France says stands by U.S. after WikiLeaks cables

PARIS (Reuters) - France said Monday it was standing by the United States as Washington faced the fallout from the release of thousands of secret diplomatic cables, calling the leaks a threat to democratic sovereignty.

Whistle-blowing website WikiLeaks Sunday released a trove of cables exchanged between Washington and U.S. embassies around the world, exposing the at-times brutal honesty with which diplomats view their foreign hosts, including France.

The documents describe President Nicolas Sarkozy as “touchy” and “authoritarian,” according to French daily Le Monde, one of five newspapers given access to the cables in advance.

They say German Chancellor Angela Merkel is someone who “avoids risk,” Italian Prime Minister Silvio Berlusconi is “incapable” and describe Russian Prime Minister Vladimir Putin as an “alpha-dog.”

Government spokesman Francois Baroin said France was made aware of the cables before their release and pledged to support the United States, a NATO ally, in defending diplomatic secrecy.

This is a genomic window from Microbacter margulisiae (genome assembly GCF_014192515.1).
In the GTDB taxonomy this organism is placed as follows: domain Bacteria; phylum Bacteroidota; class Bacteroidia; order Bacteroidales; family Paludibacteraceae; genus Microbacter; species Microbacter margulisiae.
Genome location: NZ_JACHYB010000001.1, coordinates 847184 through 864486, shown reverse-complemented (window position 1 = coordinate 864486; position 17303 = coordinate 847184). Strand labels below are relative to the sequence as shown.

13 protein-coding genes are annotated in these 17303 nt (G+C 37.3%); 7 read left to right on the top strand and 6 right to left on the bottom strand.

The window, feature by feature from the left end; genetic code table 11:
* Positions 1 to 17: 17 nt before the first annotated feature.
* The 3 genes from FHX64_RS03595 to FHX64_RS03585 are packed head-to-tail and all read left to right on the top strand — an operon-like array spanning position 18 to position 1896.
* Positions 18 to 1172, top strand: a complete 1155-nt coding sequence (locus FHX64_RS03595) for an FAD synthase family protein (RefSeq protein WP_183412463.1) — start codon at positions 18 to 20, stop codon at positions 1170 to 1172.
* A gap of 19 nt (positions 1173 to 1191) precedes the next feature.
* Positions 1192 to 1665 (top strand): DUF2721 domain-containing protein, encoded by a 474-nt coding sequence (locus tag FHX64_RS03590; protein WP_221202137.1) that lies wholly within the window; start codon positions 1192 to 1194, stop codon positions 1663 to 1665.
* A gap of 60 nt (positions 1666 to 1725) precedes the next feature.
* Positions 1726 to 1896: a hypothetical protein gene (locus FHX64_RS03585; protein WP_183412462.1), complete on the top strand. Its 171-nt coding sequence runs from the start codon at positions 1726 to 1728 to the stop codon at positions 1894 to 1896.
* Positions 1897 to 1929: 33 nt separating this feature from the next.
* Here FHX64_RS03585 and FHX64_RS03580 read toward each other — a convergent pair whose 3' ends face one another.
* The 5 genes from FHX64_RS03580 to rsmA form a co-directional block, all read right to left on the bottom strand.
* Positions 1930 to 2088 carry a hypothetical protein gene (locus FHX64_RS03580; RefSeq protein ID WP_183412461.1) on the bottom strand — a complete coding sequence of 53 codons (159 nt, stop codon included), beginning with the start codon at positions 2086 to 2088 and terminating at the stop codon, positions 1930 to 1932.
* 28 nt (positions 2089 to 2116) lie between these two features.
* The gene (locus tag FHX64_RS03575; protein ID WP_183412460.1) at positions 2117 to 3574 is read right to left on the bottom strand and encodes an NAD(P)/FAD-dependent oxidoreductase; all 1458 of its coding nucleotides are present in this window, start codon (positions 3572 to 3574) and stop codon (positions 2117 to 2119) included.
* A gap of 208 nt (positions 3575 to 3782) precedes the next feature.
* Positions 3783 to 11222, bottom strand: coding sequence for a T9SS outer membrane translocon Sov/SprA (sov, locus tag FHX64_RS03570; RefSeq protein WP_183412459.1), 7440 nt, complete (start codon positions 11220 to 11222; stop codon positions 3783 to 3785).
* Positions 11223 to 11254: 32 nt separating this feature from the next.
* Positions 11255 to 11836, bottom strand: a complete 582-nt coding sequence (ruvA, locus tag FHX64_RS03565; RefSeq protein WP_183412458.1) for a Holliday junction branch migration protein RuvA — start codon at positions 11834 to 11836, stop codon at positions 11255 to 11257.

“We are very supportive of the American administration in its efforts to avoid what not only damages countries’ authority and the quality of their services, but also endangers men and women working to defend their country,” Baroin, who is also budget minister, told Europe 1 Radio.

Sarkozy’s Elysee palace said it would not issue an official

reaction to the WikiLeaks release.

Sarkozy and President Barack Obama enjoy close, friendly relations. The U.S. State Department website describes France as its “oldest ally,” and notes that among NATO members Paris is right behind Washington in terms of troops deployed abroad.

“Authority and democratic sovereignty are threatened by such practices,” Baroin said of the WikiLeaks release of classified U.S. documents. “If there was such a thing as a French WikiLeaks, we would have to be inflexible (in dealing with it).”

While Italy’s foreign minister called the leaks the “9/11 of world diplomacy,” analysts believe international relationships will not be permanently damaged by the revelation of raw diplomatic views.

Reporting by Laure Bretton; Writing by Nick Vinocur; editing by Mark Heinrich